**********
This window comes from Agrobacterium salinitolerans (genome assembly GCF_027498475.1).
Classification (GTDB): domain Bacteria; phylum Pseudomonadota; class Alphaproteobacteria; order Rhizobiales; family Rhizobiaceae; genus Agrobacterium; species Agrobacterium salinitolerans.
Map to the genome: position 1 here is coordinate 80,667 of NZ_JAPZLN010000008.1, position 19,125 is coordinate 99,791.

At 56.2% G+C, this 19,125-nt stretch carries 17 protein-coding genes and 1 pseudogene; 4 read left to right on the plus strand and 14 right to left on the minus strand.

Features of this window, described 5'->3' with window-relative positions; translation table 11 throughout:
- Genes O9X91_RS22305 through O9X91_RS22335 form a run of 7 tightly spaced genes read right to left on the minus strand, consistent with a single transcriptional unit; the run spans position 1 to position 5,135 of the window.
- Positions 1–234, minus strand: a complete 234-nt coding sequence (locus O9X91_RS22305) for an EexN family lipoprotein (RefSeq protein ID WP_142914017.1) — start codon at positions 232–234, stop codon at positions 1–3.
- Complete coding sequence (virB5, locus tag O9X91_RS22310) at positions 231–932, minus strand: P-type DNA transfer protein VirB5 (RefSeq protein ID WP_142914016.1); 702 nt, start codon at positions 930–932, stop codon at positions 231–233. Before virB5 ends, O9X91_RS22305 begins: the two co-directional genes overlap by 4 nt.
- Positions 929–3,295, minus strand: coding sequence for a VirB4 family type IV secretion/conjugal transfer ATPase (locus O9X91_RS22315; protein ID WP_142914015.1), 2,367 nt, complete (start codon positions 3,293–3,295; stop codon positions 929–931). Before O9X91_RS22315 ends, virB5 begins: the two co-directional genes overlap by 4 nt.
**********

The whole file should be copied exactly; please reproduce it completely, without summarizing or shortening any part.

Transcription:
This window comes from Agrobacterium salinitolerans (genome assembly GCF_027498475.1).
Classification (GTDB): domain Bacteria; phylum Pseudomonadota; class Alphaproteobacteria; order Rhizobiales; family Rhizobiaceae; genus Agrobacterium; species Agrobacterium salinitolerans.
Map to the genome: position 1 here is coordinate 80,667 of NZ_JAPZLN010000008.1, position 19,125 is coordinate 99,791.

At 56.2% G+C, this 19,125-nt stretch carries 17 protein-coding genes and 1 pseudogene; 4 read left to right on the plus strand and 14 right to left on the minus strand.

Features of this window, described 5'->3' with window-relative positions; translation table 11 throughout:
- Genes O9X91_RS22305 through O9X91_RS22335 form a run of 7 tightly spaced genes read right to left on the minus strand, consistent with a single transcriptional unit; the run spans position 1 to position 5,135 of the window.
- Positions 1–234, minus strand: a complete 234-nt coding sequence (locus O9X91_RS22305) for an EexN family lipoprotein (RefSeq protein ID WP_142914017.1) — start codon at positions 232–234, stop codon at positions 1–3.
- Complete coding sequence (virB5, locus tag O9X91_RS22310) at positions 231–932, minus strand: P-type DNA transfer protein VirB5 (RefSeq protein ID WP_142914016.1); 702 nt, start codon at positions 930–932, stop codon at positions 231–233. Before virB5 ends, O9X91_RS22305 begins: the two co-directional genes overlap by 4 nt.
- Positions 929–3,295, minus strand: coding sequence for a VirB4 family type IV secretion/conjugal transfer ATPase (locus O9X91_RS22315; protein ID WP_142914015.1), 2,367 nt, complete (start codon positions 3,293–3,295; stop codon positions 929–931). Before O9X91_RS22315 ends, virB5 begins: the two co-directional genes overlap by 4 nt.